Stores are opening earlier than ever and the mad dash for Christmas bargains is already on, and retailers are desperate for shoppers' business. NBC's John Yang reports from Chicago's Magnificent Mile.
The Thanksgiving holiday isn't stopping some shoppers from lining up at major U.S. retailers trying to get a jump on Black Friday.
Many stores including Toys R Us will open as early as 9 p.m. local time Thursday while Macy's, Target, Best Buy and Kohl's will open at midnight. Walmart slated “doorbuster” deals for 10 p.m. even though they were open Thursday along with Old Navy and Kmart.
The National Retail Federation says over 150 million people will spend money on Christmas-related gifts this year. And many are looking for markdowns.
Bargain hunters were already lining up, some having camped out since Wednesday night.
In Pittsburgh, for example, TV station WTAE found many people already waiting in line outside the Monroeville Best Buy at 1:30 p.m. Thursday. The Pittsburgh Post-Gazette displayed a photo of three friends in a tent outside at a Homestead Best Buy.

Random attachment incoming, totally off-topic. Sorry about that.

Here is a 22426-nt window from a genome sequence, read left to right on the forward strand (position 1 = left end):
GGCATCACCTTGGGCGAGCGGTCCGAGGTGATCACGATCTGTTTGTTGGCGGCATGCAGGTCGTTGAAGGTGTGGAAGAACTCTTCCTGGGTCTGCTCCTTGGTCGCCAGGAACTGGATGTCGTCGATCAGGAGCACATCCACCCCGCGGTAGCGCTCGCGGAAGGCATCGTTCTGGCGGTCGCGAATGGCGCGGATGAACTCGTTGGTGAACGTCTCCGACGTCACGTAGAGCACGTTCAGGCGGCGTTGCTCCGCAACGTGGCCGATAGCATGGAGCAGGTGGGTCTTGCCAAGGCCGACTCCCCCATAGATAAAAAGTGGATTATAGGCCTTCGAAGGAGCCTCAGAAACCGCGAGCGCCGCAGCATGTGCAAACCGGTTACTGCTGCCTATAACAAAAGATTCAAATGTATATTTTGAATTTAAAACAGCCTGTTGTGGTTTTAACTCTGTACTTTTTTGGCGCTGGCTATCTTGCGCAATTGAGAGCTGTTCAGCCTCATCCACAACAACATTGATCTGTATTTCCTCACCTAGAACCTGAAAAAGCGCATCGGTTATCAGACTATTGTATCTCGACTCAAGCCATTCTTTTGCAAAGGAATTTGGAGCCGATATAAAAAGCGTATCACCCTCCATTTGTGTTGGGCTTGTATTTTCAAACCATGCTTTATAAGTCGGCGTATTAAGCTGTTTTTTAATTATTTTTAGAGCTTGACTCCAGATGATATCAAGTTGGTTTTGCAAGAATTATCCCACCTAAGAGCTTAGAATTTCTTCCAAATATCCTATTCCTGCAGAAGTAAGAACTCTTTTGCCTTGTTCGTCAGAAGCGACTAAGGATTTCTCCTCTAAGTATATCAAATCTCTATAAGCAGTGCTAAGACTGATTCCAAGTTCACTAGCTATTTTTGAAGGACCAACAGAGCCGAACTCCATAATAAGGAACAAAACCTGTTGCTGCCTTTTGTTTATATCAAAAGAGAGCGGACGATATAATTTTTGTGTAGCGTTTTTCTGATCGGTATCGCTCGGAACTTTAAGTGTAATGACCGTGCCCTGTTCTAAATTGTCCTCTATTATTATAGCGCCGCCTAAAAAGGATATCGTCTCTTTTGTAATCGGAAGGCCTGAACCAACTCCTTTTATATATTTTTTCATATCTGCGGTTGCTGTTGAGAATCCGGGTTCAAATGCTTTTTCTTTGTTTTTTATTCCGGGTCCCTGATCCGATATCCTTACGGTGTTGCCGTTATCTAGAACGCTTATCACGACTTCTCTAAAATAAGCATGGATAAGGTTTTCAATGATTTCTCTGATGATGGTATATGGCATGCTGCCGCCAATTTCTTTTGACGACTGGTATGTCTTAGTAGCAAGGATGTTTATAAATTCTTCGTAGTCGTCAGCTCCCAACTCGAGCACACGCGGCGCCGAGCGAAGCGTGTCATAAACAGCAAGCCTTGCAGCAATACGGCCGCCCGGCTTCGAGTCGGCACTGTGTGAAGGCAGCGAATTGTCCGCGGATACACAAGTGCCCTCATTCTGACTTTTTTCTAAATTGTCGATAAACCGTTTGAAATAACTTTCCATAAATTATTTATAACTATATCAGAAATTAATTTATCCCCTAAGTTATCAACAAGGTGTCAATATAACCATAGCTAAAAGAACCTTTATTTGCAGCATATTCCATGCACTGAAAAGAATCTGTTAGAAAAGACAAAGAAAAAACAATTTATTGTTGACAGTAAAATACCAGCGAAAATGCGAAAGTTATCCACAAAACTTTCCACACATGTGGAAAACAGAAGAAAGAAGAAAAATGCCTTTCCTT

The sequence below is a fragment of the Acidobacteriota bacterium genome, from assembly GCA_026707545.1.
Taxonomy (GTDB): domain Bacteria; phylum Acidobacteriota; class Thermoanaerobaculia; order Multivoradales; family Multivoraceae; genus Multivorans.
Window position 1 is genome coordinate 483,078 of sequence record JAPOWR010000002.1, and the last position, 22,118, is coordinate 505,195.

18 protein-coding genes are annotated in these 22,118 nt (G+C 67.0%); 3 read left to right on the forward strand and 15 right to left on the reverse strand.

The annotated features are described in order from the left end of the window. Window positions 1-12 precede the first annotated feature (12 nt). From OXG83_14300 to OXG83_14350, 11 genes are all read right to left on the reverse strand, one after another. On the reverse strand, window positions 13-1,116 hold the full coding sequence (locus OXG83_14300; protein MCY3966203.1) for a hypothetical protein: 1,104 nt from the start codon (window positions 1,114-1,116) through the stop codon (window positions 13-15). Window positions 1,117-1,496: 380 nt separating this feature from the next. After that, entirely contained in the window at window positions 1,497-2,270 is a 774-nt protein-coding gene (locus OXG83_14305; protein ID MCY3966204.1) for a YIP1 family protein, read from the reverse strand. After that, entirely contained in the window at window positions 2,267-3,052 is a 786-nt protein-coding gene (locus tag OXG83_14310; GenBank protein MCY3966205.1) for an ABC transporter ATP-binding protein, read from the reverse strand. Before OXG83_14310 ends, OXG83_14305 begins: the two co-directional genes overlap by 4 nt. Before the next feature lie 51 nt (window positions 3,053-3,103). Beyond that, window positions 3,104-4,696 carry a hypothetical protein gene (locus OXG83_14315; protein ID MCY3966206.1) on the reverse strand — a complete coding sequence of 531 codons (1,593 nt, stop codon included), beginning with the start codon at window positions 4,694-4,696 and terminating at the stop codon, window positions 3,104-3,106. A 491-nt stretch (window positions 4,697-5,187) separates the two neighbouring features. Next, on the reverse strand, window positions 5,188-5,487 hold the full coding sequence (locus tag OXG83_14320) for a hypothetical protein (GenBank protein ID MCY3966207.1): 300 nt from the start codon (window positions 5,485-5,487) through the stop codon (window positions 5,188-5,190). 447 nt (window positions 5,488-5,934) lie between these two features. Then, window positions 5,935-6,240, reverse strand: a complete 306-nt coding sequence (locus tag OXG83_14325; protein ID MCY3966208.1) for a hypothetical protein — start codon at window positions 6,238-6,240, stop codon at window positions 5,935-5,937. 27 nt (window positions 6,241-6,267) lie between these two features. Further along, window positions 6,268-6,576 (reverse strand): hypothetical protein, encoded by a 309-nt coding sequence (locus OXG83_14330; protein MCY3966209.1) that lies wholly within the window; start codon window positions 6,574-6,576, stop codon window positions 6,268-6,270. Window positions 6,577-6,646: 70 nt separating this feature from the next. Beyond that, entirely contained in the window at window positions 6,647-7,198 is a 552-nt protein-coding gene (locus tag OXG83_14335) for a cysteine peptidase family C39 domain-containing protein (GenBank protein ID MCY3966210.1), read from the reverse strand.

In Indianapolis, http://www.wthr.com/story/16117792/shoppers-hit-stores-early-in-hopes-of-black-friday-deals">NBC station WTHR reported the Meijer grocery and department store was jammed at noon. Some were shopping for last-minute dinner items, but others had lined up at 6 a.m. for a deal on iPads.
Anthony Pierluissi told WTHR that waiting in line for the deals is a family tradition - not just for shopping. “We make it a family thing," he said. "We all go out together and get stuff."
Paul J. Richards/AFP - Getty Images
Brent Hart, 26, camps out Wednesday in advance of Black Friday on the sidewalk of the Fair Lakes Best Buy store in Fairfax, Virginia.
Brent Hart, 26, began camping out Wednesday on the sidewalk of the Fair Lakes Best Buy store in Fairfax, Virginia.
He was fifth in line and planned to purchase a $200 42 inch flat-screen TV and a $299 laptop. Hart is a military contractor leaving in December for Afghanistan and said he wants the laptop to stay in touch with his family.
NBC station WVTM in Birmingham, Ala., found more than two dozen people lined up at the Homewood Kmart store when it opened at 6 a.m. CST for pre-Black Friday deals.
Retailers concede the pressure is on.
"At the end of the day, we are trying to respond to what our customers want to do, and they are telling us that's when they want to shop," Mike Vitelli, president, Americas and enterprise executive vice president of Best Buy, told Reuters.
Two malls are testing a new system that tracks shoppers' movements from store to store by monitoring 'pings' from their cellphones.Â KNSD's Tony Shin reports.